August 19, 2022 6 min read 8 Comments
By Ray Glier
In Giddings, Texas in 1940, Inocencio Cantu would pick cotton along a dusty road. After he got as much as he could carry in his hands he would stuff it into his sister’s bag. He was a migrant worker. He was 6.
When he was 12, Ino had his own bag for the cotton he picked. One of his sisters would routinely pick 300 pounds in a day. Ino would stay out past sunset to make sure he got 301 pounds.
There are not better explanations why Ino Cantu is still running the mile at 88 years old. His work ethic and his competitiveness and certainly freakish athleticism help explain him.
Then he continues on with his life’s story and there is more reasonableness to why Ino is still running.
When he was 13, Ino herded horses from the pasture in his bare feet so the horses could be hooked to the plow. Until the horses tired of being harassed by the boy and ran away from him, Ino gave chase. It was quite the speed workout.
He was barefoot because his one pair of shoes had to be preserved for school.
Ino would run in the woods around El Campo, Texas with his dog…for no other reason than just to run.
Ino didn’t practice with the other boys on the high school cross country team because he had to work on the farm after school, but the work made him stronger, more durable. He finished sixth in the state his senior season in 1951 with little training.
You can see the incubator for this 88-year old Masters Track star that goes back 82 years and it is not just one thing. Ino’s seedbed is full of rich stories of sacrifice and self-sufficiency….and winning.
He wrote a book about it.
Cantu has won 17 USA Track & Field Championships, and set seven U.S. records, and two world records, according to MastersRankings.com.
Two weeks ago, Cantu finally had to put silver medals for second place in his box at home in San Marcos, Texas. He is the top end of the age scale in M85, where you can lose some of your competitiveness, and Ino got beat three times by Elmo Shropshire (400,800, 1500) at the U.S. Track & Field Masters Outdoor championships.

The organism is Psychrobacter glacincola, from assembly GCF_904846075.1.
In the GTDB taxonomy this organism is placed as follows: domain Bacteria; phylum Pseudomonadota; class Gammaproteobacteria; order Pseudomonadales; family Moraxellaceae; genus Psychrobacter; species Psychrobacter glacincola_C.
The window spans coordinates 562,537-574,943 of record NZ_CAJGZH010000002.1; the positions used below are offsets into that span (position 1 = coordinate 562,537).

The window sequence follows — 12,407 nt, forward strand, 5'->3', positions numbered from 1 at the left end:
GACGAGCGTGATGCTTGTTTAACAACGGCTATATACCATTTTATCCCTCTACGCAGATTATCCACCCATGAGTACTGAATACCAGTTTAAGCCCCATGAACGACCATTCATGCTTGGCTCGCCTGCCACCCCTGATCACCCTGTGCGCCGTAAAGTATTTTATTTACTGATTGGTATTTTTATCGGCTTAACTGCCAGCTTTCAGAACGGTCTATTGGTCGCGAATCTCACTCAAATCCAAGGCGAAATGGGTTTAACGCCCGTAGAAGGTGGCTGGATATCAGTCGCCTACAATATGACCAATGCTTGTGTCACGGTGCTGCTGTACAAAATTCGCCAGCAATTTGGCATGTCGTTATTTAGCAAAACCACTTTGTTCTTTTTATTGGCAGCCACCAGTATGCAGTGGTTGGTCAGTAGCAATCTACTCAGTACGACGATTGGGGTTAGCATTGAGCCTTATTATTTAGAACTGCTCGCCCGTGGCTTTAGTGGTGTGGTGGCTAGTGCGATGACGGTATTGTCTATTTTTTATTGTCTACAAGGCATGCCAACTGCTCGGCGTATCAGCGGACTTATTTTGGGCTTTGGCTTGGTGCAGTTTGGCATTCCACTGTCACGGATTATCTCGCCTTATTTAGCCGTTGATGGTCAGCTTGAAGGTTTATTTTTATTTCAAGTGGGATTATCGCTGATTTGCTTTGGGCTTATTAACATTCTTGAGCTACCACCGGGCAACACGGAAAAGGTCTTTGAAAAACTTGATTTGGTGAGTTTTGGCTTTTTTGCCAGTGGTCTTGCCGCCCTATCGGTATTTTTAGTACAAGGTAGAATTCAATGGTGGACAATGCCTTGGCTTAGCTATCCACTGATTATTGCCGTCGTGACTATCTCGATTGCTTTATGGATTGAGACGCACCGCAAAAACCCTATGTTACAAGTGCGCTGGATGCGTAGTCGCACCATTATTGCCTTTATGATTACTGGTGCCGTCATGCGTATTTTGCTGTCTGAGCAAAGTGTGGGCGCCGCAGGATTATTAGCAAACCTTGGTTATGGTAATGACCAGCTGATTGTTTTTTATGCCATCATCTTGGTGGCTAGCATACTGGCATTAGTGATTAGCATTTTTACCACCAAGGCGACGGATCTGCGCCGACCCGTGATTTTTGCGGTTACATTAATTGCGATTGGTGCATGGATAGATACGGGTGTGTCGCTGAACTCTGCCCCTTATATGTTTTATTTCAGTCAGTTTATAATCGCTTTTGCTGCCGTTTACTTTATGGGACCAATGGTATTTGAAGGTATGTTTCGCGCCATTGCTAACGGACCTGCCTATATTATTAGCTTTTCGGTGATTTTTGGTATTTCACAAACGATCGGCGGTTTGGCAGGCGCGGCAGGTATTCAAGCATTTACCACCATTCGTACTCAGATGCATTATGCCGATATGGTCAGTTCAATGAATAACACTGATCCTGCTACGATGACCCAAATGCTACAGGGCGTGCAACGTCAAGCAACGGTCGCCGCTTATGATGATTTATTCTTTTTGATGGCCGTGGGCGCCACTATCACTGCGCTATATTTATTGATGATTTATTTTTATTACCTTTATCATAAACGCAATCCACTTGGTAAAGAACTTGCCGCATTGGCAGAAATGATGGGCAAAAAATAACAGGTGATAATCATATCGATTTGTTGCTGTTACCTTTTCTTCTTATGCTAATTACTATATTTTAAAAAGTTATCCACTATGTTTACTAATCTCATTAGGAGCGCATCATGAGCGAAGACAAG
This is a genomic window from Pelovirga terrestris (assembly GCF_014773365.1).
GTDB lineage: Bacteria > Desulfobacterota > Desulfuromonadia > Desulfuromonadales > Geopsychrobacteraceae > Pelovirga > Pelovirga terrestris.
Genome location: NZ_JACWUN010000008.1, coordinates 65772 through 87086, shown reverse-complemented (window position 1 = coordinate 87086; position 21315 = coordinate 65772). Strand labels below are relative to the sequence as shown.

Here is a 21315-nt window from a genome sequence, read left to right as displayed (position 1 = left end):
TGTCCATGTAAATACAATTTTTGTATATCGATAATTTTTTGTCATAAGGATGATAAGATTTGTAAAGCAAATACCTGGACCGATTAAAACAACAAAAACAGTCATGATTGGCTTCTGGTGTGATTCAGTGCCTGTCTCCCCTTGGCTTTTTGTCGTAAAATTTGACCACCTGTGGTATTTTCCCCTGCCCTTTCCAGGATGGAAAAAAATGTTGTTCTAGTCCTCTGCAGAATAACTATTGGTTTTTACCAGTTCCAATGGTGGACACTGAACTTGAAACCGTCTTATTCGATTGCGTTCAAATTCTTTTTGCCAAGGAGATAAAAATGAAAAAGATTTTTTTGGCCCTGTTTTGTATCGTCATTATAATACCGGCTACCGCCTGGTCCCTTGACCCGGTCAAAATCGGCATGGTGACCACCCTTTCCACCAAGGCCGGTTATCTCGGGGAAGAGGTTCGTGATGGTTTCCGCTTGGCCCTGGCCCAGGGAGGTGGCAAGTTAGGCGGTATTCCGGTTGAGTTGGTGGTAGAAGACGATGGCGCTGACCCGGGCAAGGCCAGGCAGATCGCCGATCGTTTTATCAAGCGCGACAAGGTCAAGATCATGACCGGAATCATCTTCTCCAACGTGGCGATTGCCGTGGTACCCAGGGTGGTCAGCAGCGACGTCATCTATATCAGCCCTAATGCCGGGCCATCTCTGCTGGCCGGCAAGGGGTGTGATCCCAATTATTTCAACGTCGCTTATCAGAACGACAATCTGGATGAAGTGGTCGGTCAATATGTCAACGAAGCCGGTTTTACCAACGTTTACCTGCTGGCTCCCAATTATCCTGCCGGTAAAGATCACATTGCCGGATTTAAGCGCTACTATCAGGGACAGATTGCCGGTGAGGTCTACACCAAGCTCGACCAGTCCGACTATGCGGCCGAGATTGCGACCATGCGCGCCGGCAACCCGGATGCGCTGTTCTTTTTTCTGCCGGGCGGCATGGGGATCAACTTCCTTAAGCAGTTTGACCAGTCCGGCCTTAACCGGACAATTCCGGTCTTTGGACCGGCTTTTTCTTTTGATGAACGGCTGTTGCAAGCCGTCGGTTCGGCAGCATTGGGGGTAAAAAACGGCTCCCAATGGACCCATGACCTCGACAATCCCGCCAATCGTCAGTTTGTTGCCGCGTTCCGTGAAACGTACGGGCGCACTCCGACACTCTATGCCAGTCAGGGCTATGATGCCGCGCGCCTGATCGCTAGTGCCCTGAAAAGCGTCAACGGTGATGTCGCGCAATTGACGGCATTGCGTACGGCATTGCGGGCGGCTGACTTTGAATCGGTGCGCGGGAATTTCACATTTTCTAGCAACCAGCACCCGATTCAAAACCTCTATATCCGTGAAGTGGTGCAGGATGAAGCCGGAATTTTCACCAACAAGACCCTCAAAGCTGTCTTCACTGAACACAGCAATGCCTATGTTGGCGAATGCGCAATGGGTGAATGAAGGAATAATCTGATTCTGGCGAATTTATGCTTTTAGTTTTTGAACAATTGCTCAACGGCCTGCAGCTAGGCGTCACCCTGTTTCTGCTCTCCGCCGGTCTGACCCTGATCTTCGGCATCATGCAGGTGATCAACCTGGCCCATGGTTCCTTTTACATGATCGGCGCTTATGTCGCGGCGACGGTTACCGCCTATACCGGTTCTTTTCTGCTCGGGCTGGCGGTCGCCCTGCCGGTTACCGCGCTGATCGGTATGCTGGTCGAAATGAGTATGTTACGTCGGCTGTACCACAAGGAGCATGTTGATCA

“I’ve been doing Masters track since I was 40 and didn’t have silver medals in my box, maybe I lost a race or two, but I can’t remember,” Cantu said. “I’m glad I lost to a gracious man like Elmo.”
There was no enmity toward the man who not only beat him, but beat him three times. And not a peep from Cantu that Elmo was three years younger and Ino was at disadvantage. They are now pals.
Ino can run outside, but he can run inside, too. According to MastersRankings.com, Cantu was ranked No. 1 in the world indoors in the 800 in 2019 and 2020. He ranked No. 1 in the world in the mile indoors in 2019 for M85.
Cantu is a straight-up good person. You have to believe that upbringing as the son of a migrant mother and father from Mexico, and the collaboration needed to survive on the farm has something to do with it. Working in the swelter of south Texas helped shape him, too, he said.
Ino is one of 11 children. The family were sharecroppers working on someone else’s farm. He does not have stories of abuse as migrant workers. Just the opposite. “The owners of the farm were very kindly to us,” Cantu said. “We were grateful for that.”
When Ino’s family grew too many for one farm to provide enough money and food, they worked other farms, hence they were migrants shuffled off to other locales, which added to the grind.
“It was very, very hard, and we accepted it, that was our way of life, we had nothing else, and worked 10-12 hours a day in hot sun,” Cantu said. “I don’t know how we survived. I guess what didn’t kill us made us stronger.
“We lived in a very little house, always a small house, the family crammed in there. There was no indoor plumbing. We had an outhouse and we bathed outside in a No. 3 tub.
“But never did feel I poor. We always had clothes and food. We had enough to sustain ourselves and always had a big garden, but we ate very little meat.”